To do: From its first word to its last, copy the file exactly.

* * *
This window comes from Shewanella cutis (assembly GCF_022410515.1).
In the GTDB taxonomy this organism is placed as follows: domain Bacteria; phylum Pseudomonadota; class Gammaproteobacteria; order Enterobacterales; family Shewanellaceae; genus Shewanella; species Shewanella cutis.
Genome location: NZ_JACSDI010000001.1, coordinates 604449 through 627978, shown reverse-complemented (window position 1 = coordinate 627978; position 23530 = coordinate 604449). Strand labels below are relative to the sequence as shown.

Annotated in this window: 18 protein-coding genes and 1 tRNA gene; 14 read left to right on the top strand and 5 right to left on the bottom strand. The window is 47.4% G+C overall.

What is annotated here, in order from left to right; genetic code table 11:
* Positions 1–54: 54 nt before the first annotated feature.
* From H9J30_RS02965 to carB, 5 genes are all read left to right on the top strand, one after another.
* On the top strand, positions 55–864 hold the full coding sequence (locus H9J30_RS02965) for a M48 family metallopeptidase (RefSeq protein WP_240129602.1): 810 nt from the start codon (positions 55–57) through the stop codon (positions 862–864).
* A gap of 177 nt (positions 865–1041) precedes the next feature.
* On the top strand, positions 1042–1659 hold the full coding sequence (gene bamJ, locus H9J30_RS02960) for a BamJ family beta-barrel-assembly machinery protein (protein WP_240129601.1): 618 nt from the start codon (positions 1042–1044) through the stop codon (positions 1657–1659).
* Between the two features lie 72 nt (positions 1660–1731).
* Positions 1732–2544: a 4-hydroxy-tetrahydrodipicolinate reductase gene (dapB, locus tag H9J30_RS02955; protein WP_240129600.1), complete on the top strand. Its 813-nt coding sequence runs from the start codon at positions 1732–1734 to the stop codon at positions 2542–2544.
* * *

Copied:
This window comes from Shewanella cutis (assembly GCF_022410515.1).
In the GTDB taxonomy this organism is placed as follows: domain Bacteria; phylum Pseudomonadota; class Gammaproteobacteria; order Enterobacterales; family Shewanellaceae; genus Shewanella; species Shewanella cutis.
Genome location: NZ_JACSDI010000001.1, coordinates 604449 through 627978, shown reverse-complemented (window position 1 = coordinate 627978; position 23530 = coordinate 604449). Strand labels below are relative to the sequence as shown.

Annotated in this window: 18 protein-coding genes and 1 tRNA gene; 14 read left to right on the top strand and 5 right to left on the bottom strand. The window is 47.4% G+C overall.

What is annotated here, in order from left to right; genetic code table 11:
* Positions 1–54: 54 nt before the first annotated feature.
* From H9J30_RS02965 to carB, 5 genes are all read left to right on the top strand, one after another.
* On the top strand, positions 55–864 hold the full coding sequence (locus H9J30_RS02965) for a M48 family metallopeptidase (RefSeq protein WP_240129602.1): 810 nt from the start codon (positions 55–57) through the stop codon (positions 862–864).
* A gap of 177 nt (positions 865–1041) precedes the next feature.
* On the top strand, positions 1042–1659 hold the full coding sequence (gene bamJ, locus H9J30_RS02960) for a BamJ family beta-barrel-assembly machinery protein (protein WP_240129601.1): 618 nt from the start codon (positions 1042–1044) through the stop codon (positions 1657–1659).
* Between the two features lie 72 nt (positions 1660–1731).
* Positions 1732–2544: a 4-hydroxy-tetrahydrodipicolinate reductase gene (dapB, locus tag H9J30_RS02955; protein WP_240129600.1), complete on the top strand. Its 813-nt coding sequence runs from the start codon at positions 1732–1734 to the stop codon at positions 2542–2544.